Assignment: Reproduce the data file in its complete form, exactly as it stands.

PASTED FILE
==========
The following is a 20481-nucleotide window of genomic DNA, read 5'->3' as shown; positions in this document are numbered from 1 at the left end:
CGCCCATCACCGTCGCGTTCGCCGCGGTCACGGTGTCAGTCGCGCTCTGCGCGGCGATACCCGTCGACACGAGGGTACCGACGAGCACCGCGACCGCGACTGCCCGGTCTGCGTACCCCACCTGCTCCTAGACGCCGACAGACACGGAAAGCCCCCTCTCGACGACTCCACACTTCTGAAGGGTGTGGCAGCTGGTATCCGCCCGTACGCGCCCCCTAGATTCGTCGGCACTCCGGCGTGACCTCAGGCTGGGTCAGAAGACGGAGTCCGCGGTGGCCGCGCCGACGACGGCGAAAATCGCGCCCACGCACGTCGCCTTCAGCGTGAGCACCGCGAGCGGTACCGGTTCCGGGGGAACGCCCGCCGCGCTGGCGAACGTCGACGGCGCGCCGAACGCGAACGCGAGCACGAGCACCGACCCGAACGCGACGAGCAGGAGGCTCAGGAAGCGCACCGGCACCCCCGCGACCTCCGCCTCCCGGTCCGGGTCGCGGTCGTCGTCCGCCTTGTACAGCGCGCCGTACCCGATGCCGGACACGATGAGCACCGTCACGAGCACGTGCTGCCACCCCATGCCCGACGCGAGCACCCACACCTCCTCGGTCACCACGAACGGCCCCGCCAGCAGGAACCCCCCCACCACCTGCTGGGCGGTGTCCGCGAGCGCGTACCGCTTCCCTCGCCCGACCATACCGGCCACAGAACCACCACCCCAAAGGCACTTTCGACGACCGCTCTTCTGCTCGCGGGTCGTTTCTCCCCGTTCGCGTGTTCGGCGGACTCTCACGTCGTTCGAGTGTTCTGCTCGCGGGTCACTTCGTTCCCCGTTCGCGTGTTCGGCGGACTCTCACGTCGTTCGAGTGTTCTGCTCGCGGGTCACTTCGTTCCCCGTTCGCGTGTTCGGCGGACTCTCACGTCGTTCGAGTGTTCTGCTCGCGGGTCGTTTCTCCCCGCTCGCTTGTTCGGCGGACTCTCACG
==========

The following is a 20481-nucleotide window of genomic DNA, read 5'->3' as shown; positions in this document are numbered from 1 at the left end:
CGCCCATCACCGTCGCGTTCGCCGCGGTCACGGTGTCAGTCGCGCTCTGCGCGGCGATACCCGTCGACACGAGGGTACCGACGAGCACCGCGACCGCGACTGCCCGGTCTGCGTACCCCACCTGCTCCTAGACGCCGACAGACACGGAAAGCCCCCTCTCGACGACTCCACACTTCTGAAGGGTGTGGCAGCTGGTATCCGCCCGTACGCGCCCCCTAGATTCGTCGGCACTCCGGCGTGACCTCAGGCTGGGTCAGAAGACGGAGTCCGCGGTGGCCGCGCCGACGACGGCGAAAATCGCGCCCACGCACGTCGCCTTCAGCGTGAGCACCGCGAGCGGTACCGGTTCCGGGGGAACGCCCGCCGCGCTGGCGAACGTCGACGGCGCGCCGAACGCGAACGCGAGCACGAGCACCGACCCGAACGCGACGAGCAGGAGGCTCAGGAAGCGCACCGGCACCCCCGCGACCTCCGCCTCCCGGTCCGGGTCGCGGTCGTCGTCCGCCTTGTACAGCGCGCCGTACCCGATGCCGGACACGATGAGCACCGTCACGAGCACGTGCTGCCACCCCATGCCCGACGCGAGCACCCACACCTCCTCGGTCACCACGAACGGCCCCGCCAGCAGGAACCCCCCCACCACCTGCTGGGCGGTGTCCGCGAGCGCGTACCGCTTCCCTCGCCCGACCATACCGGCCACAGAACCACCACCCCAAAGGCACTTTCGACGACCGCTCTTCTGCTCGCGGGTCGTTTCTCCCCGTTCGCGTGTTCGGCGGACTCTCACGTCGTTCGAGTGTTCTGCTCGCGGGTCACTTCGTTCCCCGTTCGCGTGTTCGGCGGACTCTCACGTCGTTCGAGTGTTCTGCTCGCGGGTCACTTCGTTCCCCGTTCGCGTGTTCGGCGGACTCTCACGTCGTTCGAGTGTTCTGCTCGCGGGTCGTTTCTCCCCGCTCGCTTGTTCGGCGGACTCTCACG